will. The plot developments are not only illogical, they simply
could not be. They are deliberately as silly as possible, in
order to let the audience in on the joke. At the very end, when
all seems blackest for our heroes, as they appear to be headed
for a few years of serious prison sodomy, a "federal agent"
brings them three quarters of a million dollars and sanctuary.
Defying the entire concept of an "agent", he doesn't have an
agency - he just identifies himself by saying "I'm a federal
agent". He's just doing what all federal agents do - delivering
vast quantities of money from one civilian to another. On his
way out, he pockets about a hundred grand of the windfall for
himself because - "who are you gonna tell?"
The film begins with a slice from the Sad Sack
life of an aerospace engineer (Jeff Goldblum). I reckon they
don't pay those aerospace lads a lot, because even though he has
an engineering job and a working wife, Goldblum lives in a 50s
tract house, next to an auto paint/body shop, under a noisy
double freeway overpass. Ah, California Dreamin'! That only
scratches the surface of how deep his life sucks. He can't
sleep, for one thing. We're not talkin' a mild sleeping disorder
here, where he tosses and turns and sleeps fitfully, then falls
asleep on the job the next day. Nosireebob. He doesn't sleep at
all. Nada. He just stares ahead in a daze, night and day. This
gradually erodes his alertness until one day he screws up on the
job, gets sent home, and finds his wife in bed with an ugly bald
Ouch. This is gonna be one really bad day.
Even worse than the norm for his life.
The bad day becomes a worse night when he
drives around aimlessly and gets in the middle of a situation
with a damsel in distress, ruthless Iranian smugglers (who act
like the Keystone Kops with live ammo, and blow up most of Los
Angeles that night), French thieves, English hit men, Elvis
impersonators, and God knows what else. No matter where Goldblum
takes the distressed damsel (Michelle Pfeiffer) trouble follows,
although never logically.
To stress the point that this is not a film
about people, but a film about films, the script is filled with
dozens of completely inessential characters, and Landis filled
many of those roles with his fellow directors, including David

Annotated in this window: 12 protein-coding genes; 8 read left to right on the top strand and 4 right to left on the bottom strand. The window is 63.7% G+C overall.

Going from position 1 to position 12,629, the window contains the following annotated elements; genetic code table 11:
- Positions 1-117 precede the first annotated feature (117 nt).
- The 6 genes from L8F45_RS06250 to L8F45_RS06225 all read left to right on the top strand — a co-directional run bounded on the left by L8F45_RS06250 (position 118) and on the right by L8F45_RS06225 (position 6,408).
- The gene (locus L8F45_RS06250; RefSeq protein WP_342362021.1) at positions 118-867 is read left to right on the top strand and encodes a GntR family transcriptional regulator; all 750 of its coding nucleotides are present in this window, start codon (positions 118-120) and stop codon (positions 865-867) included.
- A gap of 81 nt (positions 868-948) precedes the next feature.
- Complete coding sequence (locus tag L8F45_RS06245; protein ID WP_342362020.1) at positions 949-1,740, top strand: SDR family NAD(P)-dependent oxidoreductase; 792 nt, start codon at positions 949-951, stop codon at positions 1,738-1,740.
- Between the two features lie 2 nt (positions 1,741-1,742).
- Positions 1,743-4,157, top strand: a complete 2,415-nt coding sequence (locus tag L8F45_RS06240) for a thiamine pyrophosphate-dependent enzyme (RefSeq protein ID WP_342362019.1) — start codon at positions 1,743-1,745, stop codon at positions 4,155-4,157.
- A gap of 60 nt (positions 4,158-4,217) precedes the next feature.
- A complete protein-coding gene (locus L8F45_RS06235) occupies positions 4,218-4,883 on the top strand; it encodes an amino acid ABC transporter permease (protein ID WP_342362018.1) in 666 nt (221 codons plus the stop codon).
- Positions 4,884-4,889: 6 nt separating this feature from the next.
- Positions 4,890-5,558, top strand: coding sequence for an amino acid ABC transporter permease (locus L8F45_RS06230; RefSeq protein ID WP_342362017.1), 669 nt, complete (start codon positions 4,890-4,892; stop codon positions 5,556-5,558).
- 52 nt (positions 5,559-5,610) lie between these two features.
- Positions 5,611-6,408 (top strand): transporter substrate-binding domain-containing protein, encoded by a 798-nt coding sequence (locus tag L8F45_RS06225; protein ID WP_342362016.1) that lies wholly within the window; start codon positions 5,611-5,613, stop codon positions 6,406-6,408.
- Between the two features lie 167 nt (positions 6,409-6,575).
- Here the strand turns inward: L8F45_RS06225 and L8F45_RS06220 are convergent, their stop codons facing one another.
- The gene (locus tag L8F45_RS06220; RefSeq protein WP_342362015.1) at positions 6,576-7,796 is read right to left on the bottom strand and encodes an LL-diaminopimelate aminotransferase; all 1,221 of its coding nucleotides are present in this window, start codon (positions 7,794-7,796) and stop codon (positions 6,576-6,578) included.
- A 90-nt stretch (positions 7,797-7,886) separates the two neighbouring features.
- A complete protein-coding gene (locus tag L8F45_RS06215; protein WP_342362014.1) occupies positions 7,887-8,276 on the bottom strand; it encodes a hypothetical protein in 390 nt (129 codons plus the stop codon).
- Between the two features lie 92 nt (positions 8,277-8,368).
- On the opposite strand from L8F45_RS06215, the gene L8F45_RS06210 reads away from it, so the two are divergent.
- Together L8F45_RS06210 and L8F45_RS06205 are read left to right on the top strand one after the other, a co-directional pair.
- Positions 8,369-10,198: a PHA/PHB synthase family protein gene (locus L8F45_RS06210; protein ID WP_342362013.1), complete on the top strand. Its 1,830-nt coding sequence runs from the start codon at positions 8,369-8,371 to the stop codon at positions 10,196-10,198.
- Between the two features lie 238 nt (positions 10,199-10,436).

Cronenberg, Jonathan Demme, Jim Henson, Colin Higgins, Lawrence
Kasdan, Jonathan Lynn, Paul Mazursky, Daniel Petrie, Don Siegel,
and Roger Vadim. Oh, yes, and Landis himself plays one of the
Iranian Keystone Kops. We can be thankful that most of these
people had no more than a line or two, but of the four that had
larger roles, some did fairly well, while others bombed. Landis
did fine in a fairly big role with no lines. David Cronenberg
did well as an aerospace geek. Paul Mazursky performed at the
level of a local used car salesman reading cue cards. Roger
Vadim got the maximum mileage out of his limited ability in a
pretty funny turn, acting in a role obviously written just for
him, and one completely inessential to the film.
If the presence of a dozen directors isn't
enough evidence that we live in a post-modern world, this film
also allows us to watch a long stretch of the movie "Abbott and
Costello Meet Frankenstein", in a Landis homage to one of the
first films which not only acknowledged the existence of earlier
films, but actually entered their world.
Let's face it, this movie is dumb. Is this a
bad thing? I don't see why. I really like it. I just accepted
the fact that it was a fantasy, kicked back, and went along for
the ride. Not every day is an Ingmar Bergman day. Some days you
just want to go to Six Flags and ride the roller coaster.
Into the Night has humor, sympathetic characters, hilariously
bad acting from great directors who should have known better,
improbable and excessive violence, and gratuitous nudity. Among
the gratuities, it has Michelle Pfeiffer stark naked for no
reason other than to have Michelle Pfeiffer stark naked. I don't
know what more one needs in this imperfect world.
Great junk film!
Just for fun, here's the complete filmography
of Sue Bowser, who's in this film to provide some nudity.:
Into the Night (1985)
.... Girl on Boat
The Wild Life (1984)
.... Girl at Party
Doctor Detroit (1983)
.... Dream Girl
Stripes (1981) ....
What a career it was, never knowing if she
would lose some key roles to Kate Hepburn.